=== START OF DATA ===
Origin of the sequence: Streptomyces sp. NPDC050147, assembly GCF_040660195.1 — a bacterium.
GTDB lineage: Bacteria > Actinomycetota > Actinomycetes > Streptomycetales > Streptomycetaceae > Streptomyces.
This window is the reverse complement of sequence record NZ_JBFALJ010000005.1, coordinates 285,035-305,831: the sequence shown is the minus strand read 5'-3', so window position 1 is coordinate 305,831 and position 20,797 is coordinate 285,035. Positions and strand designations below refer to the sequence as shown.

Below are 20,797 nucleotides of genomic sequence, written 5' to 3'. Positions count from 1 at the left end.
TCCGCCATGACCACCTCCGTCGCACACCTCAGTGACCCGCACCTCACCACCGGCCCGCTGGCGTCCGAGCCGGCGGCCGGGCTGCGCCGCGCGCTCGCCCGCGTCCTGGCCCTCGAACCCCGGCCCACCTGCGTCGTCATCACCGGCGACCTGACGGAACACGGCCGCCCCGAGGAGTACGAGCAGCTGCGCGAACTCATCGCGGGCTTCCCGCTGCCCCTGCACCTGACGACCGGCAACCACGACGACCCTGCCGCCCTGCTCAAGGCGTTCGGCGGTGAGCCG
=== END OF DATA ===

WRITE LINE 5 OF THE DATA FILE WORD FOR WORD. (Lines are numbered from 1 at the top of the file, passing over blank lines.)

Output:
TCCGCCATGACCACCTCCGTCGCACACCTCAGTGACCCGCACCTCACCACCGGCCCGCTGGCGTCCGAGCCGGCGGCCGGGCTGCGCCGCGCGCTCGCCCGCGTCCTGGCCCTCGAACCCCGGCCCACCTGCGTCGTCATCACCGGCGACCTGACGGAACACGGCCGCCCCGAGGAGTACGAGCAGCTGCGCGAACTCATCGCGGGCTTCCCGCTGCCCCTGCACCTGACGACCGGCAACCACGACGACCCTGCCGCCCTGCTCAAGGCGTTCGGCGGTGAGCCG